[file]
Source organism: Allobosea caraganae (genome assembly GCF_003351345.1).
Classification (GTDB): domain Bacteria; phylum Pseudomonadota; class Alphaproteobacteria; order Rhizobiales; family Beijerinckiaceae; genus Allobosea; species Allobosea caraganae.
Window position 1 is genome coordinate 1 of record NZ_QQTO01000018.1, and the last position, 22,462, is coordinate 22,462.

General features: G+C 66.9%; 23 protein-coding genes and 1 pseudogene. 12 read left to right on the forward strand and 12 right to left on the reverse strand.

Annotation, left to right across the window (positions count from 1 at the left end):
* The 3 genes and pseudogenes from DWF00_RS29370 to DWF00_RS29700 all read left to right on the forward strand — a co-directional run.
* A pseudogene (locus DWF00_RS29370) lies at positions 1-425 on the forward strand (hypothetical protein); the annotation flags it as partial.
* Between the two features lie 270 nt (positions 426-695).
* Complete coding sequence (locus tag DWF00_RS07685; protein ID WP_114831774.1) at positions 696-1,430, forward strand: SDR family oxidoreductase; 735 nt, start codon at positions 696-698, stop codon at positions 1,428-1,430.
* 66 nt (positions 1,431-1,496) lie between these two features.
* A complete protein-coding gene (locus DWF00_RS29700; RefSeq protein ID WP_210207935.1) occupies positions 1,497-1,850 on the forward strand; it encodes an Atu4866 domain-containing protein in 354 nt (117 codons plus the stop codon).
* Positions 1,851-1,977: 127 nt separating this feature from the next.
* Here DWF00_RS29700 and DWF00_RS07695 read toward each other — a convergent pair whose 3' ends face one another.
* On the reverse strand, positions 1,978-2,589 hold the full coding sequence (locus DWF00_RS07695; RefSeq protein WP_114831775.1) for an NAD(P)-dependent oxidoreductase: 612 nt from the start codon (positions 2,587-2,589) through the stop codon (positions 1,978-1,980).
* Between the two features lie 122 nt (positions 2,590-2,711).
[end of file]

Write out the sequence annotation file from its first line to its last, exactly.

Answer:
Source organism: Allobosea caraganae (genome assembly GCF_003351345.1).
Classification (GTDB): domain Bacteria; phylum Pseudomonadota; class Alphaproteobacteria; order Rhizobiales; family Beijerinckiaceae; genus Allobosea; species Allobosea caraganae.
Window position 1 is genome coordinate 1 of record NZ_QQTO01000018.1, and the last position, 22,462, is coordinate 22,462.

General features: G+C 66.9%; 23 protein-coding genes and 1 pseudogene. 12 read left to right on the forward strand and 12 right to left on the reverse strand.

Annotation, left to right across the window (positions count from 1 at the left end):
* The 3 genes and pseudogenes from DWF00_RS29370 to DWF00_RS29700 all read left to right on the forward strand — a co-directional run.
* A pseudogene (locus DWF00_RS29370) lies at positions 1-425 on the forward strand (hypothetical protein); the annotation flags it as partial.
* Between the two features lie 270 nt (positions 426-695).
* Complete coding sequence (locus tag DWF00_RS07685; protein ID WP_114831774.1) at positions 696-1,430, forward strand: SDR family oxidoreductase; 735 nt, start codon at positions 696-698, stop codon at positions 1,428-1,430.
* 66 nt (positions 1,431-1,496) lie between these two features.
* A complete protein-coding gene (locus DWF00_RS29700; RefSeq protein ID WP_210207935.1) occupies positions 1,497-1,850 on the forward strand; it encodes an Atu4866 domain-containing protein in 354 nt (117 codons plus the stop codon).
* Positions 1,851-1,977: 127 nt separating this feature from the next.
* Here DWF00_RS29700 and DWF00_RS07695 read toward each other — a convergent pair whose 3' ends face one another.
* On the reverse strand, positions 1,978-2,589 hold the full coding sequence (locus DWF00_RS07695; RefSeq protein WP_114831775.1) for an NAD(P)-dependent oxidoreductase: 612 nt from the start codon (positions 2,587-2,589) through the stop codon (positions 1,978-1,980).
* Between the two features lie 122 nt (positions 2,590-2,711).